Operation Eraze

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Operation Eraze

Operation Eraze is the codename of the assault and capture of Gurais in northern Kashmir by the Indian Army during the Indo-Pakistani War of 1947.


Gurais is an important communication centre where the route from Srinagar comes north to the Kishenganga river, crosses it in the vicinity of Gurais and Dawar and then proceeds to Gilgit via the Burzil pass and the Astor valley. Gurais is also connected to Muzaffarabad by a track along the river valley and by cross-country tracks south to Sonamarg and east to Dras.[1]:308

The fall of Muzaffarabad led to the advancing of tribal lashkars to Gurais along the Kishenganga valley. Tribal lashkars pushed back by the operations of 161 Infantry Brigade in the winter of 1947 retreated to Gurais over the Rajdhani pass when the snows sealed the pass for the winter. Pakistani forces comprising regular army troops from the Gilgit Scouts and deserters from the princely State Forces reinforced the lashkars. The Pakistanis were poised to attack Tragbal just north of Bandipore and enter the Kashmir valley as soon as the snows melted.[1]:309–310

The Indian Army responded by sending 2nd Battalion, Bihar Regiment to advance on 15 April 1948 to contact the enemy along the pilgrim route, i.e. the Bandipore - Kanzalwan - Gurais axis. The battalion captured Tragbal and pushed the raiders back to the Rajdhani pass. In May 1948, the battalion was rotated and replaced by the 1st Battalion, Indian Grenadiers under Lt. Col. Singh.[1]:309–310

Maj Gen K. S. Thimayya, the 'General Officer Commanding' of the Srinagar Division, prepared for a spring offensive to counter the Pakistanis. The 1st Grenadiers won the race to capture the still snow-bound Rajdhani Pass, on the night of 26/27 May, occupying it hours before the Pakistanis. Thimayya now planned for the capture of Gurais codenamed Operation Eraze. Since a single battalion was inadequate, the 2nd Battalion, 4 Gorkha Rifles was inducted to Tragbal and the 1st Grenadiers moved forward for offensive operations, supported by Patiala Mountain Battery.[1]:310–315 Thimayya planned to advance two companies of 2/4 GR on 24 June along the pilgrim route to hold the enemy and deceive him of the direction of the attack proper to be launched on 25 June by the 1st Grenadiers over the snow-capped ridges along a foot track through Viju Gali. The 1st Grenadiers advanced by tactical leaps and bounds but were caught in the open on the night of 26/27 June by a blizzard without shelter. By superhuman privations, they managed to bring up the guns, outflank the enemy and push him off the ridge towards Gurais. The enemy broke and ran and 1st Grenadiers captured Gurais on at dawn on 28 June.[1]:316–320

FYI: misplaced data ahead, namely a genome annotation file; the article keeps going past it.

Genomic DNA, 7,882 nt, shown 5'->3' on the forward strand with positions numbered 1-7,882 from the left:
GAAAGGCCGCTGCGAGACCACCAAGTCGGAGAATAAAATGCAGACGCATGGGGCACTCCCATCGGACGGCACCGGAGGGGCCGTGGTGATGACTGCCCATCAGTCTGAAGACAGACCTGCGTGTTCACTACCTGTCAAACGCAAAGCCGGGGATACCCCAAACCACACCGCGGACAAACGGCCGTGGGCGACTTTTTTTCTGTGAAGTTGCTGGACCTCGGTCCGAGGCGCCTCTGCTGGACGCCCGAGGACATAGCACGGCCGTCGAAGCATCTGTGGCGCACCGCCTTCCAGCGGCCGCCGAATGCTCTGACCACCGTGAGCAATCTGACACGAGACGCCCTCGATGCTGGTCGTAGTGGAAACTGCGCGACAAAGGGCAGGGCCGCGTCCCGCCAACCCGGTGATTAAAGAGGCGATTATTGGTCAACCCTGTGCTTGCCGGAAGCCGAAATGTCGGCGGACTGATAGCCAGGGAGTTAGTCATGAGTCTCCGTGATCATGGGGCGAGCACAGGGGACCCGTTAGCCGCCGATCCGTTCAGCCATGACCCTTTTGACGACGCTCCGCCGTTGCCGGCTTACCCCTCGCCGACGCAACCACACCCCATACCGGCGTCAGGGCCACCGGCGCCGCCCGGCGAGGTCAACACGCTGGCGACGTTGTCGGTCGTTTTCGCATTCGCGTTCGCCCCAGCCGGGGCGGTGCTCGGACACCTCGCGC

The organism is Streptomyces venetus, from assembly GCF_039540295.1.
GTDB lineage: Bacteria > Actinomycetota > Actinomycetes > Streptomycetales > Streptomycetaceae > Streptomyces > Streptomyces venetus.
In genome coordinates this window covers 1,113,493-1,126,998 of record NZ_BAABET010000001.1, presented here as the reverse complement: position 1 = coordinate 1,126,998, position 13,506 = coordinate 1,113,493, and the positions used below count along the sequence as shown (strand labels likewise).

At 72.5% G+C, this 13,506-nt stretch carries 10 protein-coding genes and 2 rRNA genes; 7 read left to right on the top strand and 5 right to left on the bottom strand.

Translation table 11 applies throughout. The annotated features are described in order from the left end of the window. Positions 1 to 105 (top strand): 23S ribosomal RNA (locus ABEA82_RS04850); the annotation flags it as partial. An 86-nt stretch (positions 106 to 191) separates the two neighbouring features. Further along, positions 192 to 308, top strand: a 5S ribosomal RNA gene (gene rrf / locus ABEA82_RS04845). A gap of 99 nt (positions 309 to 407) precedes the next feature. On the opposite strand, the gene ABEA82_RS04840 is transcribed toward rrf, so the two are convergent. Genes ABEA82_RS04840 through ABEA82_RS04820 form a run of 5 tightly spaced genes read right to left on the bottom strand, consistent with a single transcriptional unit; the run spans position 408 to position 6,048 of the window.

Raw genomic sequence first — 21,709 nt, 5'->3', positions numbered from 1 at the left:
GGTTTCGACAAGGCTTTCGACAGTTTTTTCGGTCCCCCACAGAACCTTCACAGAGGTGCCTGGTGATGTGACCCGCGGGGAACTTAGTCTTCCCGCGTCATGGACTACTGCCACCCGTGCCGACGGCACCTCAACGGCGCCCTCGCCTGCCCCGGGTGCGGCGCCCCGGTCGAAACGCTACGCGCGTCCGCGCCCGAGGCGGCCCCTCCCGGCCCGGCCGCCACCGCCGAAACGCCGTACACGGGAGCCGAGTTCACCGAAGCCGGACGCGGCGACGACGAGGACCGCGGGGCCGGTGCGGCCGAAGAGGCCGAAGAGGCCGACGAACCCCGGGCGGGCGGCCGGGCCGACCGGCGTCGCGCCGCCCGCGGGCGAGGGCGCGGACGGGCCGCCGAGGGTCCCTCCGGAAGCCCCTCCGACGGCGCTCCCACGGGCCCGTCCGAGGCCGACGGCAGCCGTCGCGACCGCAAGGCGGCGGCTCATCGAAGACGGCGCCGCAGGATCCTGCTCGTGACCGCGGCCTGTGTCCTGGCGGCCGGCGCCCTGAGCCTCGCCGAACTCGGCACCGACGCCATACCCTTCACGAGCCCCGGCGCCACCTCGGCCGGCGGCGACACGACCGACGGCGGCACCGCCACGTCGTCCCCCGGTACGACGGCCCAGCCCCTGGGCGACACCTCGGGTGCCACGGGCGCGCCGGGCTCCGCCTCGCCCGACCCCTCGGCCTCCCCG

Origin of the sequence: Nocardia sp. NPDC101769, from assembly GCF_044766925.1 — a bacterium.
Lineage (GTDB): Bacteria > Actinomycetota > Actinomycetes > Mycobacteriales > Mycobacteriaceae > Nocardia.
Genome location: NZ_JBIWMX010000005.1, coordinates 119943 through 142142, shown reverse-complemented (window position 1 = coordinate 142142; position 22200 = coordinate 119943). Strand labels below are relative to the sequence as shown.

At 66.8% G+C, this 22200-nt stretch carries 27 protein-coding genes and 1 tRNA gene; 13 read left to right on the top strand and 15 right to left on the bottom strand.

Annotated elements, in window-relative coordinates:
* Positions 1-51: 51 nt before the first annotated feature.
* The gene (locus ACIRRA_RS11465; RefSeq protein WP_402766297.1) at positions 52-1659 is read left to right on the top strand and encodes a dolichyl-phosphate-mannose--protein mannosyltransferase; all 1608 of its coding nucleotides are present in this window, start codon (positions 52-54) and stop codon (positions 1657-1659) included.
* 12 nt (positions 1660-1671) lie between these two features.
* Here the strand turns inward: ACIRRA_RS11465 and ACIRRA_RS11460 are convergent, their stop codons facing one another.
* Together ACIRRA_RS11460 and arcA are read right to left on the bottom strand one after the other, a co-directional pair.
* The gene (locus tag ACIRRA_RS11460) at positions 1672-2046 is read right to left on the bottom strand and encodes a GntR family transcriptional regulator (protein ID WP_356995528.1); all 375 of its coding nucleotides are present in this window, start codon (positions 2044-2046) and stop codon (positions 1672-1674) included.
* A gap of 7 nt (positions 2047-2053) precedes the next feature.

In the meantime, 2/4 Gorkha Rifles had successfully advanced along the pilgrim route and pushed back the Pakistanis from Kanzalwan which they captured with two companies. The Pakistanis stabilised their positions downriver of Kanzalwan and proceeded to isolate the Gorkha picquets. This left the road to Rajdhani pass, occupied by the Battalion Tactical Headquarters and one company of the 2/4 Gorkha Rifles, vulnerable to attack by large forces. A quick attack from Gurais on 26 July failed to relieve Kanzalwan. The 1st Grenadiers then launched a two-pronged night attack supported by artillery on 29 July. The Gorkhas by rigorous patrolling forced the Pakistanis and captured one of the dominating heights over Kanzalwan. The concerted attack broke the siege and the raiders fled westwards towards Taobat, harried by air strikes of the Indian Air Force.[1]:320–324

For the remainder of the war, the raiders were content to secure the Burzil pass on the route to Skardu so as to secure the communications of their columns besieging Ladakh. The Indian Army devoid of infantry was unable to apre forces for progressing operations in this sector. Lt. Col. Singh, according to official war diaries, Gorkhas failed to clear Burzil Pass due to strong enemy counterattacks and he walked to Thimmaya requesting not to deploy the Regiment under his command to Ladakh. This strategic deployment allowed complete command control communications for the entire Kashmir valley.


  1. ^ a b c d e f Prasad, S.N.; Dharm Pal (1987). History of Operations In Jammu and Kashmir 1947–1948. New Delhi: History Department, Ministry of Defence, Government of India. (Printed at Thomson Press (India) Limited). p. 418.

Singh, Rajendra (1969) History of the Grenadiers Singh, Rajendra (1955) Organisation and Administration in the Indian Army

Soldier & Soldiering in India: Ten Essays Singh, Rajendra (Brigadier Rajendra Singh, p.s.c.) Published by Army Educational Stores, Inc No date given, Ambala Cantt., India